Ambush or No Ambush
Documents contradict Williams' statements
By Jane Musgrave
Palm Beach Post Staff Writer
Saturday, December 16, 2006
WEST PALM BEACH — Minutes after tennis great Serena Williams swore she always signed her own agreements, a judge on Friday ruled that a jury may be shown four documents that Richard Williams signed on behalf of his famous daughters.
The ruling was a coup for attorneys representing two would-be promoters who are seeking as much as $9 million from Venus, Serena and Richard Williams, claiming they reneged on a 2001 contract to participate in a battle-of-the-sexes tennis match.
Throughout the four-week trial, the family has insisted the contract Richard Williams signed, promising his daughters would participate in the match, was meaningless. Richard Williams, they have argued, had no authority to commit Venus and Serena to do anything, much less participate in a match that the promoters claimed would net $45 million.
But, according to attorneys representing shunned promoters Carol Clarke and Keith Rhodes, the four documents may not be the only ones that dispute the family's claims.
Late Friday, Palm Beach County Circuit Judge Jeffrey Winikoff signed an order demanding the release of agreements that paved the way for the sisters' recent appearances at charity events in Denver, New Orleans and Charlotte, N.C.
Attorney John Romano, who represents the promoters, said the sisters didn't sign documents to play at the three events that benefitted Ronald McDonald House Charities. He said he got his information from an attorney involved in the event outside Denver. The appearance contracts, he said, were signed by their agent.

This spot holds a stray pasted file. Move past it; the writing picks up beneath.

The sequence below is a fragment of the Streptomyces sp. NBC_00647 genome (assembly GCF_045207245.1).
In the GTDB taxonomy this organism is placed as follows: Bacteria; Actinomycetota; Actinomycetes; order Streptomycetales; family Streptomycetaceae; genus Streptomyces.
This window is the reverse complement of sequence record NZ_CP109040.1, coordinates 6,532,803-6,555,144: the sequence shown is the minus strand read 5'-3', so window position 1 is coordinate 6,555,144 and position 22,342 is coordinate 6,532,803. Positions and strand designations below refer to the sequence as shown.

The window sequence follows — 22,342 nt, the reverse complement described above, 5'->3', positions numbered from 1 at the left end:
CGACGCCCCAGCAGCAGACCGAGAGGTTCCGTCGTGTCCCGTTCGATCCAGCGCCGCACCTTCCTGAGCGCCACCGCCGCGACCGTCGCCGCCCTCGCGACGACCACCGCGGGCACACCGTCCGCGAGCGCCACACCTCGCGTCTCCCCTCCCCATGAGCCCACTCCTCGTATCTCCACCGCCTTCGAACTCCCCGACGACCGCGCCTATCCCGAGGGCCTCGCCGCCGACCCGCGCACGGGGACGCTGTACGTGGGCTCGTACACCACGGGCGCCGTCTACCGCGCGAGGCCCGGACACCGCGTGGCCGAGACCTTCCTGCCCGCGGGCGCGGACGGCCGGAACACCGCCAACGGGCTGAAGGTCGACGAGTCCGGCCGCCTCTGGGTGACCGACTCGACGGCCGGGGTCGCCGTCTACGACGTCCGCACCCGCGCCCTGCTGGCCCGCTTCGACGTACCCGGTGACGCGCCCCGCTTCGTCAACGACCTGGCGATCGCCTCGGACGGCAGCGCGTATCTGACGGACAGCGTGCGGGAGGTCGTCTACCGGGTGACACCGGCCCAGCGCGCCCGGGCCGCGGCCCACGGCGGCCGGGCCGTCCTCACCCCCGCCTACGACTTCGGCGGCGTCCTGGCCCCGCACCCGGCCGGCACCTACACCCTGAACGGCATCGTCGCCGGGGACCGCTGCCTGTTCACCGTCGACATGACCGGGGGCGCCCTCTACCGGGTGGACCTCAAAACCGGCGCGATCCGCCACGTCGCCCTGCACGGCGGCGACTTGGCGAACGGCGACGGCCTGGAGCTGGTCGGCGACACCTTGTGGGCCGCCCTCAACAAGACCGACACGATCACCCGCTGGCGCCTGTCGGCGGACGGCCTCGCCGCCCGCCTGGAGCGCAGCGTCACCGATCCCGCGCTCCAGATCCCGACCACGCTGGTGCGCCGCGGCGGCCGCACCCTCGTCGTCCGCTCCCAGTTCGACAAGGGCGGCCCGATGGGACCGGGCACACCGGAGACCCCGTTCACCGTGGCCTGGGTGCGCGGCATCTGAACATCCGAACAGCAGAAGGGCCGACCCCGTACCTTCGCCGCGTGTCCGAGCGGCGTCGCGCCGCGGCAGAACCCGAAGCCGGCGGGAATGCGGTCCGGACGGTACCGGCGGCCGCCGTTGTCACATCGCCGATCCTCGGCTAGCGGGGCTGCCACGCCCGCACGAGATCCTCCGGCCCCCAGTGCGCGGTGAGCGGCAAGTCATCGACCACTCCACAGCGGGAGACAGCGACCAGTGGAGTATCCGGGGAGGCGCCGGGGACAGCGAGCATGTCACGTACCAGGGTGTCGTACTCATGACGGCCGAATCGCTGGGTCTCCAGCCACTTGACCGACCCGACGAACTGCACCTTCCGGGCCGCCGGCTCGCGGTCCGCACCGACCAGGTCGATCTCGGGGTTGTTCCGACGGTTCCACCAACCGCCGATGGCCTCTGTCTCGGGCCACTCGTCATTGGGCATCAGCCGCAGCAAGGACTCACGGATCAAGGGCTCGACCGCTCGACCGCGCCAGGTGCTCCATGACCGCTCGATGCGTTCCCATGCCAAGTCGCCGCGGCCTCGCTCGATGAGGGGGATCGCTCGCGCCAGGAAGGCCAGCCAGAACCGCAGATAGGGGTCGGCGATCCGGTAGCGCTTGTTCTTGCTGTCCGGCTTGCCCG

F. Malcolm Cunningham Jr., who represents the sisters, argued vehemently that the documents involving the recently-completed charity matches, like the other four agreements, have nothing to do with the lawsuit over the battle of the sexes match.
"More irrelevancy," he said.
"Your client sat on the stand and said, 'I sign all my contracts.' She was most insistent no matter how [Romano] asked it," he said, before signing the order that will be sent to an attorney in Colorado.
Afterward, Cunningham said he may file a lawsuit in the Rocky Mountain State, preventing the documents from being released.
The dispute underscores the animosity surrounding the case. Attorney James Beasley, who also represents the promoters, and Amy Fischer, who works with Cunningham, yelled at each other when Winikoff asked them about what progress they'd made in drafting instructions he will read to the jury before it begins deliberations.
Further, a Palm Beach County sheriff's deputy, accompanied by at least three others, entered the courtroom to deliver subpoenas to Richard, Venus and Serena Williams to testify Monday as part of Romano's case.
Cunningham said such high-handed tactics were unnecessary. Romano could have simply walked across the courtroom and alerted them he intends to call them to the stand, he said.
Jan Michael Morris, who is representing Richard Williams, agreed. "They're putting on a show," he said.
Romano said he took the step because he was afraid the Williamses wouldn't show up.
Before most of the fireworks, Romano quizzed both Serena and Venus Williams about the four documents Romano said their father signed on their behalf.
Like her younger sister, Venus Williams, 26, insisted she always signs her own agreements.
Cunningham described Romano's decision to bring up the documents in the closing days of a four-year-old lawsuit as an "ambush."
The trial continues Monday. Closing arguments are expected Wednesday.
"Ambush"........Some might see it that way, but a brilliant move from the organizers lawyers. And how about those subpoena's? The dramatics were uncalled for in my opinion. Hand them over to the Williams's while they exit the courtroom.